However drastic the numbers are, the heartbeat of the program is encouraging students to overcome resistance and launch themselves to achieve. Take recent graduate Shaira Garman, for example, who closed out her senior year at Desert View with straight A’s and was admitted into the University of Arizona.
“I think many people don’t think I’m going move onto better things, since I‘m a girl,” she said. “And I want to do it and prove that I’m a better person.”
Garman came to the United States from Cumpas, Sonora in Mexico when she was a year old. Neither of her parents nor her two older sisters knew English when they moved to America.
Recent Sunnyside graduate Ruis Gigito is also headed to the UA in the fall. He said getting the laptop was his motivation when he was struggling in math his senior year. Gigito also said that he has been patronized for being Hispanic, the predominant race of SUSD students (88 percent).
“I could really relate to it when one of the speakers said that living in southern Arizona is hard for Latinos and that they are looked down upon,” the Honor Society member said. “But when people are saying stuff like that to me, I just tell myself, ‘One day at a time’ and try to do my best to prove them wrong.”
Gigito attributes his success to his parents, as many SUSD students do. Freshman and Digital Advantage recipient Autumn Peña said that she wouldn’t know where she’d be without her dad, who attends every single one of her volleyball games, home or away.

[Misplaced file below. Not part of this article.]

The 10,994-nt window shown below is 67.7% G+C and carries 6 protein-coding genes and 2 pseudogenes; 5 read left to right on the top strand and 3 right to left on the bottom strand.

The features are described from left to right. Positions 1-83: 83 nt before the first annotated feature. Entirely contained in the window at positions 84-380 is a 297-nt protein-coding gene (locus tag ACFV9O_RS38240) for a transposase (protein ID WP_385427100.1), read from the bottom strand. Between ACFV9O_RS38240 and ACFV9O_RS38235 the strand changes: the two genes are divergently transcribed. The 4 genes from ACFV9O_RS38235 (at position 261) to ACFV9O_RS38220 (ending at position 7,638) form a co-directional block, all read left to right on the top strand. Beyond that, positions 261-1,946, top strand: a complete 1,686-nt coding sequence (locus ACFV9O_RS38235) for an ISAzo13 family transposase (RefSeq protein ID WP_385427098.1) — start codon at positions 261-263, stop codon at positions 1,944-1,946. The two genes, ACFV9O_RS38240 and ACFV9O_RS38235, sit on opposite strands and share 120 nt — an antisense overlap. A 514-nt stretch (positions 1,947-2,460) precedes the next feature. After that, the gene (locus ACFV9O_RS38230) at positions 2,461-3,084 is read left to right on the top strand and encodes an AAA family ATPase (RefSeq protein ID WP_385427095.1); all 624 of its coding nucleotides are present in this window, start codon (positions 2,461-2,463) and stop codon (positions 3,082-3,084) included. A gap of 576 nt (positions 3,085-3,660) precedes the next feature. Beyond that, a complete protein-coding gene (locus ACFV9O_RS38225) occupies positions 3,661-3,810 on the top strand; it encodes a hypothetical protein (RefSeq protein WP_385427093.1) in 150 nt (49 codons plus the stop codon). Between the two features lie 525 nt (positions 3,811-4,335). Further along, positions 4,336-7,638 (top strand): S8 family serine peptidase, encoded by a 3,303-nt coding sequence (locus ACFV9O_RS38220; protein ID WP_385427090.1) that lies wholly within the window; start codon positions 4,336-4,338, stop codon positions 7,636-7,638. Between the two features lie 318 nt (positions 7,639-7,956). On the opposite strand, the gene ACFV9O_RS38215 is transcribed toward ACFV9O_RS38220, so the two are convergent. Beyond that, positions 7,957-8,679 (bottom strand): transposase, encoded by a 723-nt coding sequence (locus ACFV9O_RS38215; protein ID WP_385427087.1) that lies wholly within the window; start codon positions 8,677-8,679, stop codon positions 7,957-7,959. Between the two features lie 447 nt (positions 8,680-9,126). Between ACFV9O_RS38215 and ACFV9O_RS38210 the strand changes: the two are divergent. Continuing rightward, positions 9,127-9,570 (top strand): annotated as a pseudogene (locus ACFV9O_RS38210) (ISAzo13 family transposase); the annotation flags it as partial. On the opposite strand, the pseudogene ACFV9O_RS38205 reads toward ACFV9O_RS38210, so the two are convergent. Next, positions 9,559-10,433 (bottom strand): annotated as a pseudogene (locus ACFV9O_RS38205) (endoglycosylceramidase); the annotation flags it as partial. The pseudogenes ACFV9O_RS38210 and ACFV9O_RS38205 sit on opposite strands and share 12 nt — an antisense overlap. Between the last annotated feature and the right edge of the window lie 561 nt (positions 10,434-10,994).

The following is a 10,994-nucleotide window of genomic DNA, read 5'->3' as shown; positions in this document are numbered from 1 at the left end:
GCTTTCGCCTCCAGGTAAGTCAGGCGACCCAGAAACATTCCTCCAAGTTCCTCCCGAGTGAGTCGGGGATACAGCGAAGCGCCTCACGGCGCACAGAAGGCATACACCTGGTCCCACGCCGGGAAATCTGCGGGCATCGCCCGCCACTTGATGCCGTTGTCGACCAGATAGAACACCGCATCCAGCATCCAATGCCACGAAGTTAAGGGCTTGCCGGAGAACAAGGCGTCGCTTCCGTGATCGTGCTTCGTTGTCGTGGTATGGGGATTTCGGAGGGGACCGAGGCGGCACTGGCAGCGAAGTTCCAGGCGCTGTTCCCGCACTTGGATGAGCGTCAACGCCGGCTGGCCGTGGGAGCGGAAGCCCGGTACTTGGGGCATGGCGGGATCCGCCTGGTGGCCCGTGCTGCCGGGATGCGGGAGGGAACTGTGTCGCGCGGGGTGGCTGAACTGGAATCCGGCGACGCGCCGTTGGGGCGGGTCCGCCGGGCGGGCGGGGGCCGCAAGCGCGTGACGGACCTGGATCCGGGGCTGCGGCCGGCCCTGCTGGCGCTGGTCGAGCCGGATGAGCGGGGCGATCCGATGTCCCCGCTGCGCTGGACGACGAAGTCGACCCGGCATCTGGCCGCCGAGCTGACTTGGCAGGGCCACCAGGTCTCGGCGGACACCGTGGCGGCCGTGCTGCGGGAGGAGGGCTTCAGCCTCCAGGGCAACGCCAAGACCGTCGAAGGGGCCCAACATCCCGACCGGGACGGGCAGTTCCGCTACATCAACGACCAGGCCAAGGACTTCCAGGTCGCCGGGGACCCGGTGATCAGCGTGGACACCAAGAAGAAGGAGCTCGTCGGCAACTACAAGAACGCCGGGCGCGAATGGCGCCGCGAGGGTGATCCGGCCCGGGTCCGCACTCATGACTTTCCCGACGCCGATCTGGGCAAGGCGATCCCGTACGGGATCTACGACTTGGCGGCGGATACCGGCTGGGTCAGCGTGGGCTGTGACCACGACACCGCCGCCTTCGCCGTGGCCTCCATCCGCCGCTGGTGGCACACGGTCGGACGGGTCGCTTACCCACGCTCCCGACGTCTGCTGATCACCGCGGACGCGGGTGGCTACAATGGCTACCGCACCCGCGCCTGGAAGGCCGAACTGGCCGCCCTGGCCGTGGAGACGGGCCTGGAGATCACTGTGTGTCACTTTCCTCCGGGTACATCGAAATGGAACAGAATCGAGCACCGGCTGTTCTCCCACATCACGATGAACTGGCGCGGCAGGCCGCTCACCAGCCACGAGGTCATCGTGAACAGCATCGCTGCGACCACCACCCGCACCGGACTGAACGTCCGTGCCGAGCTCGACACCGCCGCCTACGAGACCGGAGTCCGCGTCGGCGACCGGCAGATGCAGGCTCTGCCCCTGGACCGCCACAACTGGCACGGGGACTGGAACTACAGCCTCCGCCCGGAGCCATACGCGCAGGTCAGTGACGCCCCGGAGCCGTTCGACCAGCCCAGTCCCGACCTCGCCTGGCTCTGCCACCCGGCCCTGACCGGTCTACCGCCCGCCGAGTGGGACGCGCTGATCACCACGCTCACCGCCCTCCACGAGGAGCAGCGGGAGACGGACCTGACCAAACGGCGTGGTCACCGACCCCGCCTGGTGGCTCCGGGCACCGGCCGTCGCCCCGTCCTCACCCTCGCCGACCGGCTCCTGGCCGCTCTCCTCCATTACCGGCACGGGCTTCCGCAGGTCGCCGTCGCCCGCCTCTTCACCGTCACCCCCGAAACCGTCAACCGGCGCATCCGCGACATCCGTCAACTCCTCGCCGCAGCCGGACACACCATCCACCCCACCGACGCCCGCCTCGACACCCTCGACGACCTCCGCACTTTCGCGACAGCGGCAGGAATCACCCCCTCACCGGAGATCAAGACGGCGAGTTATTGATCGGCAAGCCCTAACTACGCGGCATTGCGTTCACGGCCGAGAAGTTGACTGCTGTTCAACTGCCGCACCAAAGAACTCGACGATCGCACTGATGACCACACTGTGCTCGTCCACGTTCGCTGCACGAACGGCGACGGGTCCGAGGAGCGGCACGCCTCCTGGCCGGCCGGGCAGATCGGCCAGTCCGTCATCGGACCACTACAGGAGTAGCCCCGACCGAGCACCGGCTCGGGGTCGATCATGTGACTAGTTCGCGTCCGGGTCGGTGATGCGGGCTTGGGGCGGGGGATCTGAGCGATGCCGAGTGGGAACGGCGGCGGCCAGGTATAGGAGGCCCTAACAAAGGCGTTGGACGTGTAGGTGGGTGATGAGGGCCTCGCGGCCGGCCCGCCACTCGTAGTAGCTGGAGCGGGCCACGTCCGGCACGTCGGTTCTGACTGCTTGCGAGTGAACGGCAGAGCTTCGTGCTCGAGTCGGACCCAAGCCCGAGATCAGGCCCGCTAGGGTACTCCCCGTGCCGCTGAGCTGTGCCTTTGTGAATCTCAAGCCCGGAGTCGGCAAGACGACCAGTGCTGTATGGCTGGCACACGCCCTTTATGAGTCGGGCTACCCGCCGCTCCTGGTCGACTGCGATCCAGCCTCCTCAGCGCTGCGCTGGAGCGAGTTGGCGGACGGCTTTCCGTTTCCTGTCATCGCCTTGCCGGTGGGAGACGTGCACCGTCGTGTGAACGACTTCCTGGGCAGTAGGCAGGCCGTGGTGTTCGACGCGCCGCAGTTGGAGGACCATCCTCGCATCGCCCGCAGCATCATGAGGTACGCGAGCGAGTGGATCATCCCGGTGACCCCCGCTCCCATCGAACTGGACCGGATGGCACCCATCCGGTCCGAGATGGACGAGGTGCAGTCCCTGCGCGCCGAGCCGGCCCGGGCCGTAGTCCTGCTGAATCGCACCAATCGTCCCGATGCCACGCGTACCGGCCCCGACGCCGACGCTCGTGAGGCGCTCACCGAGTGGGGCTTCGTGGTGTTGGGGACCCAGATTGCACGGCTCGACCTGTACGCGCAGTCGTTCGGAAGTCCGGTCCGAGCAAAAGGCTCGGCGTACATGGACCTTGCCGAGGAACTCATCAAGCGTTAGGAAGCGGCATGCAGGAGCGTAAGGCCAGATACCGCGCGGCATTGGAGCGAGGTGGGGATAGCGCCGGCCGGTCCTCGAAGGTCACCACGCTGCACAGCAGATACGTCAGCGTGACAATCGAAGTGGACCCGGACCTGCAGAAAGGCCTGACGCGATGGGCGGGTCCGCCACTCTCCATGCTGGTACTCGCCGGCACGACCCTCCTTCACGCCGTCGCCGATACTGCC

“My parents always tell me to stay active,” Peña said. “They really encourage me and push me to achieve. My teachers at Desert View have also been a big influence. They treat (their students) really well.”
Her father and emotional rock Chris said he liked that his daughter received a tangible prize for her hard work. “Paper is great but a physical award sticks,” he said.
Help from the Higher-Ups
People in high places are putting their money where their mouth is.
Tucson City Councilman Steve Leal said he needed three things before coming to speak at the Digital Advantage laptop distribution: Espresso, a tank full of gas and check for $25,000.
“Accessed information in America has to be seen as a right, or else American principles will start to mean less and less,” he said. “Digital Advantage is a bridge like we never had.”
Other politicians who supported the projects financially were Pima County Supervisor Ramón Valadez and Mayor Bob Walkup.
Local businesses boosted the initiative. Six figure donors include Cox Communications, the Pascua Yaqui Tribe, the SUSD Foundation and the Tohono O’odham Nation. The UA and Pima Community College cashed in as in-kind sponsors.
Hewlett-Packard provided the laptops, which retail at $1,000 each.
“You are our motivation,” HP’s Susan McIver said. “We talk about you to districts throughout Arizona and how you are learning. It’s truly moving and makes me teary.”
Assisting their own cause, SUSD employees gave $40,000.
“It was amazing to see students applauding and cheering for their peers who were receiving their laptops because of earning them through meeting goals in academics and attendance,” Protas said. “There was such a wonderful energy in the room that was hard to describe if you weren’t there. We are excited for this program to continue to positively impact our students.”
From SUSD’s governing board that spearheaded the projects, to the sponsors who made them a financial reality, to the encouraging teachers and supportive parents, to the hard working students themselves -- the Digital programs have been a community effort.
As the UA President Robert Shelton, who gave a video message at the laptop ceremony, said…
“It takes a village to make this happen.”
More about Sunnyside, Tucson, Digital divide, Manuel isquierdo, Susd